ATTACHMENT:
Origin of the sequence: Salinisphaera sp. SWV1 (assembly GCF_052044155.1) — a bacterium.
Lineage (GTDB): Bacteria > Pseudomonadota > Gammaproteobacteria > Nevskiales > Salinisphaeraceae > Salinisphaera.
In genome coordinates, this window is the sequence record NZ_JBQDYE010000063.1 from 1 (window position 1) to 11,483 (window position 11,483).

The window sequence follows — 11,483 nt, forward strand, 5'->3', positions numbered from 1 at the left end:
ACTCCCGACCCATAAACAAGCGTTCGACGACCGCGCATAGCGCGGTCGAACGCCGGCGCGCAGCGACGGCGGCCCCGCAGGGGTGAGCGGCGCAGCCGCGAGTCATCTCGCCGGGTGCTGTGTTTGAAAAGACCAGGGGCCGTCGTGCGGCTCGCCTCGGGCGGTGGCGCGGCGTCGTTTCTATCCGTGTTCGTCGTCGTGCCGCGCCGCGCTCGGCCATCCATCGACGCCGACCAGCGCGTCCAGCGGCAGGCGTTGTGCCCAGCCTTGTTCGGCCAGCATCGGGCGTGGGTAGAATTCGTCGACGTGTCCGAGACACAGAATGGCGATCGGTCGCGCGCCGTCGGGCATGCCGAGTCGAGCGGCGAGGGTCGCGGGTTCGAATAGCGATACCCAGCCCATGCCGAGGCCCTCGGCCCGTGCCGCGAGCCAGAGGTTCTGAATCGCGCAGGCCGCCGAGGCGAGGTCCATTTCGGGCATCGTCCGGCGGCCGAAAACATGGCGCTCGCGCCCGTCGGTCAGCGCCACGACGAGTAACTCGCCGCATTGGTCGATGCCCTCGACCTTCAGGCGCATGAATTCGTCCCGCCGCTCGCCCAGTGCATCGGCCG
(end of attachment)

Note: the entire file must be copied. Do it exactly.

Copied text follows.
Origin of the sequence: Salinisphaera sp. SWV1 (assembly GCF_052044155.1) — a bacterium.
Lineage (GTDB): Bacteria > Pseudomonadota > Gammaproteobacteria > Nevskiales > Salinisphaeraceae > Salinisphaera.
In genome coordinates, this window is the sequence record NZ_JBQDYE010000063.1 from 1 (window position 1) to 11,483 (window position 11,483).

The window sequence follows — 11,483 nt, forward strand, 5'->3', positions numbered from 1 at the left end:
ACTCCCGACCCATAAACAAGCGTTCGACGACCGCGCATAGCGCGGTCGAACGCCGGCGCGCAGCGACGGCGGCCCCGCAGGGGTGAGCGGCGCAGCCGCGAGTCATCTCGCCGGGTGCTGTGTTTGAAAAGACCAGGGGCCGTCGTGCGGCTCGCCTCGGGCGGTGGCGCGGCGTCGTTTCTATCCGTGTTCGTCGTCGTGCCGCGCCGCGCTCGGCCATCCATCGACGCCGACCAGCGCGTCCAGCGGCAGGCGTTGTGCCCAGCCTTGTTCGGCCAGCATCGGGCGTGGGTAGAATTCGTCGACGTGTCCGAGACACAGAATGGCGATCGGTCGCGCGCCGTCGGGCATGCCGAGTCGAGCGGCGAGGGTCGCGGGTTCGAATAGCGATACCCAGCCCATGCCGAGGCCCTCGGCCCGTGCCGCGAGCCAGAGGTTCTGAATCGCGCAGGCCGCCGAGGCGAGGTCCATTTCGGGCATCGTCCGGCGGCCGAAAACATGGCGCTCGCGCCCGTCGGTCAGCGCCACGACGAGTAACTCGCCGCATTGGTCGATGCCCTCGACCTTCAGGCGCATGAATTCGTCCCGCCGCTCGCCCAGTGCATCGGCCG